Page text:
Welding Inspection of Steels WIS 5 Section 03 Welding Imperfections Rev 09-09-03 Copyright 2003, TWI Ltd

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Summary of Welding Imperfections:


Group
1) Cracks

Type
Centreline H2 Lamellar Tears Porosity Gas pore < 1.6mm Blow hole > 1.6mm Shrinkage cavity Slag MMA/SAW Silica TIG/MAG(Fe steels) Tungsten TIG Copper (MIG/MAG) Lack of side wall fusion (Can be surface breaking) Lack of root fusion Cold lapping Poor toe blend Arc Strikes Incomplete penetration Incompletely filled groove Spatter Bulbous contour Undercut: Surface and internal Shrinkage groove (Root) Root concavity Excess Penetration Burn through Crater Pipes (Mainly TIG) Hammer/Grinding marks etc. Angular Misalignment () Linear Misalignment (mm) Hi-Lo (mm) Only in pipe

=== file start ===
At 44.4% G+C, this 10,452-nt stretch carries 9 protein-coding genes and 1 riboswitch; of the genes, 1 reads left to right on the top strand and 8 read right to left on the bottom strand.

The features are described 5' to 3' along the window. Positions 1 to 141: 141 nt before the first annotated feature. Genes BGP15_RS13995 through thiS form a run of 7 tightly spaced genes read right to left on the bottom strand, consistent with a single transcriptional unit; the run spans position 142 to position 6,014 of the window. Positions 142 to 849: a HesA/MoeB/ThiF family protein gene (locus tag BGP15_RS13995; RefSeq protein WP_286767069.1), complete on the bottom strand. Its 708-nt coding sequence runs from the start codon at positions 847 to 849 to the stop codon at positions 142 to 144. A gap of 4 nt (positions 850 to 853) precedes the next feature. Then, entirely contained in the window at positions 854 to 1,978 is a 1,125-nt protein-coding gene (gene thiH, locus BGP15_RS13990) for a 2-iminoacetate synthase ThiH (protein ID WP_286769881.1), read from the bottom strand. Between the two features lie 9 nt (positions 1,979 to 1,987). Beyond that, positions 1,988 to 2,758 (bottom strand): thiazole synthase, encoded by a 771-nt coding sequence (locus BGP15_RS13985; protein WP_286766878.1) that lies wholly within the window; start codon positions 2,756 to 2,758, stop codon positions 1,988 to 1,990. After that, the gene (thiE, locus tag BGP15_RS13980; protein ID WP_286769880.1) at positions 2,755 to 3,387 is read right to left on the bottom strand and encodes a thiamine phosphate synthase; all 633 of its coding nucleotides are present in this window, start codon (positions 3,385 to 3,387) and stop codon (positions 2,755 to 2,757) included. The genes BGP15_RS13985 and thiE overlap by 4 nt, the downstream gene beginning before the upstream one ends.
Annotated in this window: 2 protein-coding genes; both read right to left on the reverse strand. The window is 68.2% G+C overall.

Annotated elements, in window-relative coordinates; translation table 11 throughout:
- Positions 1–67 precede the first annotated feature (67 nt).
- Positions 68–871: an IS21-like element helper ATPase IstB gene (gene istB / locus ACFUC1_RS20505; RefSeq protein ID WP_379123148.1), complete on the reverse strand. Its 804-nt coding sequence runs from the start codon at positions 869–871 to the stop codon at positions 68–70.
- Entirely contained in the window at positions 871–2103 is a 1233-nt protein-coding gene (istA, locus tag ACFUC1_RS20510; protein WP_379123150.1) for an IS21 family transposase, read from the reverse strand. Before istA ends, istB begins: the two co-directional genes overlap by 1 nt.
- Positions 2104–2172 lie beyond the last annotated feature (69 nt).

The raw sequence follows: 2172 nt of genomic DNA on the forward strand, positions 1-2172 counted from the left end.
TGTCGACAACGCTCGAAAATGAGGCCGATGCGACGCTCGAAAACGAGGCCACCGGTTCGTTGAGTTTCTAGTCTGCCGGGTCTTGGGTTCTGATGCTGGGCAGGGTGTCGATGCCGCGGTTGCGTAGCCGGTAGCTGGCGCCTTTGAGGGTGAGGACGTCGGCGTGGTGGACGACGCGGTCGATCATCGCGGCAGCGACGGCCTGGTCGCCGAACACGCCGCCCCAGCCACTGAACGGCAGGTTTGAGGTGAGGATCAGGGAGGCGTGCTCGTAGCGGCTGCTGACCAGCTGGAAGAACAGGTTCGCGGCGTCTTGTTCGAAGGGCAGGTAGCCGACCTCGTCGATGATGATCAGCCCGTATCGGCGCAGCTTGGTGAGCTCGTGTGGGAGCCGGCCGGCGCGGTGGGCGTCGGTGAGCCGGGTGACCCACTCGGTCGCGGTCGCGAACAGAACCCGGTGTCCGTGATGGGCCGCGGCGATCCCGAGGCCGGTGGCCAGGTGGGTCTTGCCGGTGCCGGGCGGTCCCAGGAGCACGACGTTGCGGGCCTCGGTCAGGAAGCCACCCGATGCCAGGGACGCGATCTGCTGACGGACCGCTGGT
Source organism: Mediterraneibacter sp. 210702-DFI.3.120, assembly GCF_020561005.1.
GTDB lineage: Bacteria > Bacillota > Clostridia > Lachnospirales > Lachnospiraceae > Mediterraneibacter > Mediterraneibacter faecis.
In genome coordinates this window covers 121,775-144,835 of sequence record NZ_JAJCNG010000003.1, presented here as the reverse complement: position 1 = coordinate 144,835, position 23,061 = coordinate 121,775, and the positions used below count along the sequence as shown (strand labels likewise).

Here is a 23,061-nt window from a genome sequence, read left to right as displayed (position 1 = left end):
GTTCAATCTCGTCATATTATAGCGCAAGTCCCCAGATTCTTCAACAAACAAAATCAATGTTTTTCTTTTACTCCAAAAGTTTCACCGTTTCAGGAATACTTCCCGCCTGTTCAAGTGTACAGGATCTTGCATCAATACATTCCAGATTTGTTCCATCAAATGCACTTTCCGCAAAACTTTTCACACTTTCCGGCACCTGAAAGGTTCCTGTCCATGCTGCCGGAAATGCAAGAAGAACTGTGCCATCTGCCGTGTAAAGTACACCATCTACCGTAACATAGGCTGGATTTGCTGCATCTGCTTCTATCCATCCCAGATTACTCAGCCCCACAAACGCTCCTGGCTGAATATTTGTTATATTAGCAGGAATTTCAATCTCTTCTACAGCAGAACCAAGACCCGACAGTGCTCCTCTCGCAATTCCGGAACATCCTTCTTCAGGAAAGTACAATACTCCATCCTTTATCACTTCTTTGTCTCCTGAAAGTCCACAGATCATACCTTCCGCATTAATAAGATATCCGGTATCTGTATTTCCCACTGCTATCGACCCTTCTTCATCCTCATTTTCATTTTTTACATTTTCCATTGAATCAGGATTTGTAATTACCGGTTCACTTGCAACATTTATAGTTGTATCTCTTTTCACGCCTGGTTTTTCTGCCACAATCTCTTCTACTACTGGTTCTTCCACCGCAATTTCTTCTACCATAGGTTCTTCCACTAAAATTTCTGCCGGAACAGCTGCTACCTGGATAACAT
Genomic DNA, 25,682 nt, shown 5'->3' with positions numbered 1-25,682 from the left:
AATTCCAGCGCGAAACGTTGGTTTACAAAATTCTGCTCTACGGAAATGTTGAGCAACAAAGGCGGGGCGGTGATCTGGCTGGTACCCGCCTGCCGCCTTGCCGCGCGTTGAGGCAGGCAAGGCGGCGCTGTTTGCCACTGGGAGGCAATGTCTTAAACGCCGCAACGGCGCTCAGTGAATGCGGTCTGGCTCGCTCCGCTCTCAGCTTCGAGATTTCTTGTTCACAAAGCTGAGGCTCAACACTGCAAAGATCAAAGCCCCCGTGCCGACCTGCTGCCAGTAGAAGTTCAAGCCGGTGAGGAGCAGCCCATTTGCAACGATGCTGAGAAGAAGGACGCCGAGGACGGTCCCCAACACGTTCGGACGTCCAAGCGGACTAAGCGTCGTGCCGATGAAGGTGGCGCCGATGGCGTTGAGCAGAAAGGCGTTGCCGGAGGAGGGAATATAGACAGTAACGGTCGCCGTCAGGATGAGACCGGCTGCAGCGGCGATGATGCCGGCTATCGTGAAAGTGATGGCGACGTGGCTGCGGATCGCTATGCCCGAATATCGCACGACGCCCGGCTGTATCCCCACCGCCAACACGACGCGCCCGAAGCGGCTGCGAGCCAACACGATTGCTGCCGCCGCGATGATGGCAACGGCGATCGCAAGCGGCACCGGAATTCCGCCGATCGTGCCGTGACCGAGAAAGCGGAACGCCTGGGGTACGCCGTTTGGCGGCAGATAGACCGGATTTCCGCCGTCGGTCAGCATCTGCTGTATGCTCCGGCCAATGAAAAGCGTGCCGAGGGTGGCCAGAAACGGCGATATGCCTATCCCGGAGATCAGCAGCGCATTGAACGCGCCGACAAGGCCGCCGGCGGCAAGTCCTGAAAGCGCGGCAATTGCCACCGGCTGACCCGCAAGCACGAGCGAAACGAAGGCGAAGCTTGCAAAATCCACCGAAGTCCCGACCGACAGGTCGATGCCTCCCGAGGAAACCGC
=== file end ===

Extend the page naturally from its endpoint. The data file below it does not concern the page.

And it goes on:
Causes/Location
Weld Metal Weld Metal & HAZ Base metal Damp electrodes Un-cleaned plates/pipes Loss of gas shield Weld metal (high d:w) Poor Inter-run cleaning Slag traps. Arc blow Dipping tungsten in pool Dipping contact tip in pool Arc Blow Incorrect welding technique Non feathering of tack welds Positional welding technique Incorrect welding technique Poor welding technique < Root gap/Amps. > Root face Incorrect welding technique Damp consumables Incorrect welding technique Too high an amperage Poor welding technique Contractional strains Too high gas pressure > Root gap/Amps < Root face Incorrect current decay Poor workmanship Poor fit-up. Distortion Poor fit-up. Irregular pipe wall, or ovality

2) Porosity/Cavities

3) Solid Inclusions

4) Lack of Fusion